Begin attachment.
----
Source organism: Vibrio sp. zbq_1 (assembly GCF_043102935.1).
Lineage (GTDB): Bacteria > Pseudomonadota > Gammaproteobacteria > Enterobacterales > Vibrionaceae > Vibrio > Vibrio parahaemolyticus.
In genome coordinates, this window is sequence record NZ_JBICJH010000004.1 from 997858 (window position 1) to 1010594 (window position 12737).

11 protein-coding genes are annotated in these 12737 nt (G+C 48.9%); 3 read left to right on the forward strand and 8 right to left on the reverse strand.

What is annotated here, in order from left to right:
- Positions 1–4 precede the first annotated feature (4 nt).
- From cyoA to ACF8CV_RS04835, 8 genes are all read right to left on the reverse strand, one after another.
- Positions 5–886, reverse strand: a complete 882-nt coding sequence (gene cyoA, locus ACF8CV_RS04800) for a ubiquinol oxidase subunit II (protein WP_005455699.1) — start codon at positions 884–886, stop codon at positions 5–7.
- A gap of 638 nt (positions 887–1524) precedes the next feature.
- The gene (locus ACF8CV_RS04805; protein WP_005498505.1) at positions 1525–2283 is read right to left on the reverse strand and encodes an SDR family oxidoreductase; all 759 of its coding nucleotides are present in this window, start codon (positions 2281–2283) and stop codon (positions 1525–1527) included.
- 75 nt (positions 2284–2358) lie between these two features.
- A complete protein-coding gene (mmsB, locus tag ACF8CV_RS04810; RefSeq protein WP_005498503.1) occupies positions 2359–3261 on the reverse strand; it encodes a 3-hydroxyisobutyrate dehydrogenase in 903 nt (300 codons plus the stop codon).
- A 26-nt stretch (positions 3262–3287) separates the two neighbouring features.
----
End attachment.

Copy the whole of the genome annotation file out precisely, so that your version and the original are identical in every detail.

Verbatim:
Source organism: Vibrio sp. zbq_1 (assembly GCF_043102935.1).
Lineage (GTDB): Bacteria > Pseudomonadota > Gammaproteobacteria > Enterobacterales > Vibrionaceae > Vibrio > Vibrio parahaemolyticus.
In genome coordinates, this window is sequence record NZ_JBICJH010000004.1 from 997858 (window position 1) to 1010594 (window position 12737).

11 protein-coding genes are annotated in these 12737 nt (G+C 48.9%); 3 read left to right on the forward strand and 8 right to left on the reverse strand.

What is annotated here, in order from left to right:
- Positions 1–4 precede the first annotated feature (4 nt).
- From cyoA to ACF8CV_RS04835, 8 genes are all read right to left on the reverse strand, one after another.
- Positions 5–886, reverse strand: a complete 882-nt coding sequence (gene cyoA, locus ACF8CV_RS04800) for a ubiquinol oxidase subunit II (protein WP_005455699.1) — start codon at positions 884–886, stop codon at positions 5–7.
- A gap of 638 nt (positions 887–1524) precedes the next feature.
- The gene (locus ACF8CV_RS04805; protein WP_005498505.1) at positions 1525–2283 is read right to left on the reverse strand and encodes an SDR family oxidoreductase; all 759 of its coding nucleotides are present in this window, start codon (positions 2281–2283) and stop codon (positions 1525–1527) included.
- 75 nt (positions 2284–2358) lie between these two features.
- A complete protein-coding gene (mmsB, locus tag ACF8CV_RS04810; RefSeq protein WP_005498503.1) occupies positions 2359–3261 on the reverse strand; it encodes a 3-hydroxyisobutyrate dehydrogenase in 903 nt (300 codons plus the stop codon).
- A 26-nt stretch (positions 3262–3287) separates the two neighbouring features.